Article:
This is the week that, if we were a different sort of university, we would have Fall Break. But we don't get a fall break, only a spring break. And Thanksgiving comes far too late in the semester to be much of a rejuvenating break at all. Every single person I've talked to this week has been cranky, irritable, tired, and feeling overworked. Me included. Even though I know that this semester is lighter/easier than many I've had before. So I'm cranky and also irritated at myself for even feeling that way. After all, it's my own damn fault I'm overworked this week, since I obviously didn't do enough over the weekend.
This is the point in the term where my rebellious procrastination starts kicking in, and so over the weekend I persuaded myself that I needed some time for family & house stuff. But now, this week, it seems that almost every minute is devoted to teaching and administrative tasks -- few of which are that terrible in and of themselves, but I quickly get cranky when I'm not getting enough time to myself -- time for my "own work" as well as time for exercise and sleep. That phrase "my own work" -- which in my field is common parlance for "my research/writing" as opposed to "teaching/admin/service" is quite insidious, I think. Because it reifies that divide between writing and teaching, between the social mission of academia and the realm of the so-called purely intellectual. I don't really believe in that distinction, and it's one I try to blur or trouble in conceiving of my teaching and research projects. But it's at this micro-level of the day's to-do list that I can feel my heart sinking and my rebel self (who is not cool and James Deanish, but more like my inner 6 year old) popping up.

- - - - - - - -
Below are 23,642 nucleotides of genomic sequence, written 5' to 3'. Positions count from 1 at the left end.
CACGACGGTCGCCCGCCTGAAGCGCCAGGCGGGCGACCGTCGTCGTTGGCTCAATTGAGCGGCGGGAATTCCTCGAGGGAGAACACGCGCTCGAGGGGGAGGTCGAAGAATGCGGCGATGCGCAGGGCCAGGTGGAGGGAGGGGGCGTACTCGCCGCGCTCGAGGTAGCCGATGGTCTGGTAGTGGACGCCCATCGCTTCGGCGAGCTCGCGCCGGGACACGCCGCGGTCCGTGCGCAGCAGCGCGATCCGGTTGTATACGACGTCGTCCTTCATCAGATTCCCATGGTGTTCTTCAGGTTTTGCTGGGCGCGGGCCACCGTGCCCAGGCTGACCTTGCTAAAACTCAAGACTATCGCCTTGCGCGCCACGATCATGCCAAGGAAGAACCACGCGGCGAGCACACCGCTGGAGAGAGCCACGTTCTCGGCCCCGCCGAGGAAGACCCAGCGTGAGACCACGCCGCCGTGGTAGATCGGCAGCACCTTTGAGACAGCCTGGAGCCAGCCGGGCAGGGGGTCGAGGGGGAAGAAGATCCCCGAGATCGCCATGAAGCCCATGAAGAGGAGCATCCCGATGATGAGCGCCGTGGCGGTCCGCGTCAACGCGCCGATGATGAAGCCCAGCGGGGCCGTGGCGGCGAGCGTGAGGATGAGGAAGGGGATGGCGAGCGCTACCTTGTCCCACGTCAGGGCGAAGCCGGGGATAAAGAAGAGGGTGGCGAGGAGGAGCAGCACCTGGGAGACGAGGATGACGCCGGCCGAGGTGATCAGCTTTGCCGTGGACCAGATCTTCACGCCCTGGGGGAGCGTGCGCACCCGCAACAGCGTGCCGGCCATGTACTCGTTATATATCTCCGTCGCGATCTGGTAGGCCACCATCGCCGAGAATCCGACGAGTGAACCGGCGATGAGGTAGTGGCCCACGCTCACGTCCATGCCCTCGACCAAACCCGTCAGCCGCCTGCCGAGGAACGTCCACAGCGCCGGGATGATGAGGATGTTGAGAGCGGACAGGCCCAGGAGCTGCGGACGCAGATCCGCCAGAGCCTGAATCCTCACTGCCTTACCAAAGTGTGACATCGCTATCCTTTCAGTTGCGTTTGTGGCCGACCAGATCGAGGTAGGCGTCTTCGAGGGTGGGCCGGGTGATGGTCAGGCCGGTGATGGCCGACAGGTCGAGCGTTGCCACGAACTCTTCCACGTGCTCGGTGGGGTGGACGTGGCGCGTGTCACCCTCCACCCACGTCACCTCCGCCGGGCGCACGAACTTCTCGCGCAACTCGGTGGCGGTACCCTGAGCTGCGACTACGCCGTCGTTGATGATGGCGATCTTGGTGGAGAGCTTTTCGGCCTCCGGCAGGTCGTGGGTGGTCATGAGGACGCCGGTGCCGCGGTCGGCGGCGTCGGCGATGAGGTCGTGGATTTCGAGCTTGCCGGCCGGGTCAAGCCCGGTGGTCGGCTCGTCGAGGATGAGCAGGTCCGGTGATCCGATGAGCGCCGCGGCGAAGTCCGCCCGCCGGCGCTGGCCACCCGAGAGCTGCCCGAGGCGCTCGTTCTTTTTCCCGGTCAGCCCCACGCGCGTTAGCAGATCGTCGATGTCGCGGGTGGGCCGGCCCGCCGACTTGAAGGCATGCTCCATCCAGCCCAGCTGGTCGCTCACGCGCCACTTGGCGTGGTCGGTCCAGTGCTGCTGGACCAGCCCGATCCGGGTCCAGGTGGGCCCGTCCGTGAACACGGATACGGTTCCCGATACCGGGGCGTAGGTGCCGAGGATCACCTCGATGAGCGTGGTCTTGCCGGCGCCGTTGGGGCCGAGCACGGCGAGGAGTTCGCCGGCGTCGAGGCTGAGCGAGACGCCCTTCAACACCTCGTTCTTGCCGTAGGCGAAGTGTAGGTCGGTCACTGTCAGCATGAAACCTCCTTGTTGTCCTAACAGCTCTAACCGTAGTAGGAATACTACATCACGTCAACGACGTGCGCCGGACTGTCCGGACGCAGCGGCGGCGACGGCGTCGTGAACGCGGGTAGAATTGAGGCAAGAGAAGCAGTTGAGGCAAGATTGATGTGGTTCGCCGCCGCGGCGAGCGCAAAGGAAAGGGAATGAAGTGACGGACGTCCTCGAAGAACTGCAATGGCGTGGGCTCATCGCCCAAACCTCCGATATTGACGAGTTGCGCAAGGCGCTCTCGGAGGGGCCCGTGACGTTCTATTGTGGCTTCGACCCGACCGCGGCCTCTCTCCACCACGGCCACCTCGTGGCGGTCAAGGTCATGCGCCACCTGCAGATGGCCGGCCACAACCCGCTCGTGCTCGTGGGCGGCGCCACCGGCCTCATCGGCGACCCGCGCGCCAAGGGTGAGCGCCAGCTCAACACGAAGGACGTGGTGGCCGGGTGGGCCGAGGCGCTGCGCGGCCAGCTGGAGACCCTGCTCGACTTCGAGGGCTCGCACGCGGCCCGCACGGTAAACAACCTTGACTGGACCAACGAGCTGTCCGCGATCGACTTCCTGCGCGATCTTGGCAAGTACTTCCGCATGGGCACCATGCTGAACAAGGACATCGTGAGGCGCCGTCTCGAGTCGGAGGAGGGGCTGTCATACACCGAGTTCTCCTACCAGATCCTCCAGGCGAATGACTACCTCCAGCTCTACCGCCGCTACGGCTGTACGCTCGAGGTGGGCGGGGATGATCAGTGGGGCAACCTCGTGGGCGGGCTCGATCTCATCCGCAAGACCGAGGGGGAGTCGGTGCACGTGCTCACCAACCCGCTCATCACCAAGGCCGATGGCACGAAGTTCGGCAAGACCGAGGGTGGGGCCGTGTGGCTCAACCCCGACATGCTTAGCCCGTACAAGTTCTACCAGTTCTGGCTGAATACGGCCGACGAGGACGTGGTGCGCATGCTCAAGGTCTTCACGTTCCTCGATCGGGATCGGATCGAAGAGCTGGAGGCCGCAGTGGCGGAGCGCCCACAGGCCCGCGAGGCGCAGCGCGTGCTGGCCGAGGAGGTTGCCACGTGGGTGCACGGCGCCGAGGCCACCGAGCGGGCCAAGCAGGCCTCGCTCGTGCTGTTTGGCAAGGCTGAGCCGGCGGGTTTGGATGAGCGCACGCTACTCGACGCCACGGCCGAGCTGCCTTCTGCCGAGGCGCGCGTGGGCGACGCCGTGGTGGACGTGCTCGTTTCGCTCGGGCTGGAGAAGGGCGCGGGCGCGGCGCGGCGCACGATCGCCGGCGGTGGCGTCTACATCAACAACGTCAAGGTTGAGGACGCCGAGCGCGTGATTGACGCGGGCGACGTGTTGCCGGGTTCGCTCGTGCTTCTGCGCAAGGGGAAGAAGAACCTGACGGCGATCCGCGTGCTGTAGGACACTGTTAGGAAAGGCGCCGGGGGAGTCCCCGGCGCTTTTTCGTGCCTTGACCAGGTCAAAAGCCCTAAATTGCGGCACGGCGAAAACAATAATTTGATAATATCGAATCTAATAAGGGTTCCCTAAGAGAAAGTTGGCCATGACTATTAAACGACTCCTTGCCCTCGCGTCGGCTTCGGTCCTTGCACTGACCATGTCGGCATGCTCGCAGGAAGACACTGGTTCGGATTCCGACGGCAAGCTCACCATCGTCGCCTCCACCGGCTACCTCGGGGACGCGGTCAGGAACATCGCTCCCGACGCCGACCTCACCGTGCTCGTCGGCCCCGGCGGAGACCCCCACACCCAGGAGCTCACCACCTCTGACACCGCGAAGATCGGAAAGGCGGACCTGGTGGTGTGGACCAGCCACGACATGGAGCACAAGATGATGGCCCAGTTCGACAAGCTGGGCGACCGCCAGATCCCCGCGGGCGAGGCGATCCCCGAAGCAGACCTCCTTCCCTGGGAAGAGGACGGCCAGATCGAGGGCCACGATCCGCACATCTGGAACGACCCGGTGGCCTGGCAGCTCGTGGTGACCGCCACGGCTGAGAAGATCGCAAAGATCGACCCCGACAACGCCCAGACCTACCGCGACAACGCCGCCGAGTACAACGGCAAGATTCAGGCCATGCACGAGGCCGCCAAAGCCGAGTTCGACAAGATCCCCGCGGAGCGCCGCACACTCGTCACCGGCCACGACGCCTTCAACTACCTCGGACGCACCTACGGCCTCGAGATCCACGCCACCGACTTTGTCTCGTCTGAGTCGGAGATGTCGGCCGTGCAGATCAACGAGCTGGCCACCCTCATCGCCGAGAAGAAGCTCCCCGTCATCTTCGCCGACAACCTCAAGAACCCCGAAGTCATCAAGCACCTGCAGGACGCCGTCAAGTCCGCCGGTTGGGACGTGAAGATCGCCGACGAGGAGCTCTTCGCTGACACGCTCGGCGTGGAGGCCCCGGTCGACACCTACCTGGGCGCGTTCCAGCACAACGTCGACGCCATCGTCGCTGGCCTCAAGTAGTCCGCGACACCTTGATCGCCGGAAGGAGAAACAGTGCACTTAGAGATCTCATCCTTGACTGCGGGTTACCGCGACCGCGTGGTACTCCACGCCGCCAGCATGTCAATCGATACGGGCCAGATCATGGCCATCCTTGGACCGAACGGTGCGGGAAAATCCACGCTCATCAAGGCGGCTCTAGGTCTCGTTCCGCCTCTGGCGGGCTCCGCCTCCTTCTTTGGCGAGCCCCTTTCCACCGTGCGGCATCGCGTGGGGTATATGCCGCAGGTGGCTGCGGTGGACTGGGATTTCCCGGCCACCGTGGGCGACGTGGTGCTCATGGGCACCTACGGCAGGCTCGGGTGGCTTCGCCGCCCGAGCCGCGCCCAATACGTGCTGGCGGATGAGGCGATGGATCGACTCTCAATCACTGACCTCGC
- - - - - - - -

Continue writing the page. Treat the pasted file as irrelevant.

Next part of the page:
When I was six, I was in first grade, and I was bored out of my mind. I had been reading on my own for several years, but most of my classmates were still learning how. So most of the day was spent taking turns reading aloud, slowly and painfully. It was best when we had individual worksheets to do, because I could just get through it quickly. All I wanted to do was to read my own books. I would be perfectly happy sitting quietly and reading most of the day. I never talked in class or got in fist fights, or peed on the floor, or any of the stuff my classmates did. But my teacher was really threatened by this. She hated me to be doing my own thing -- even though she had to have realized that I was working at a much more advanced level. So she would try to catch me reading my own stuff and then she would give me extra worksheet crap to do. She dug out old "readers" from the 1950s that were in her closet and made me read those. Eventually she put me to work *grading* worksheets for her. This was my first introduction to what I would later learn from Foucault about prison design and strategy. It was less threatening to put the prisoner to work assisting the system than to allow small freedoms. What did it teach me? That my teacher was kind of stupid, and that she didn't like kids who already knew how to read.
This was in a smallish town, a town with a college in it, but which at its economic and social base was still very rural. There were no enrichment classes, magnet schools, or AP courses. This conflict between my desire to read on my own and what the school demanded of me was repeatedly played out throughout all my years in school. It's startling to realise, too, how many times I wound up being the unofficial or even official tutor or teacher's aide. I didn't mind helping other people, and in junior high had a very nice career working in the reading lab (where if no one was in for a session, I could, finally, read on my own). But that was always just a weaker substitute for what I wanted to be doing, which was thinking about other things on my own.
So when my week is completely filled with meetings, memo-writing, grading, and other things that are not especially onerous, but not intellectually challenging, then my 6 year old self starts showing up. She's well behaved on the surface but bored and angry underneath. She knows it's helpful and good to do the institution's tasks, but she wishes it didn't have to always be that way.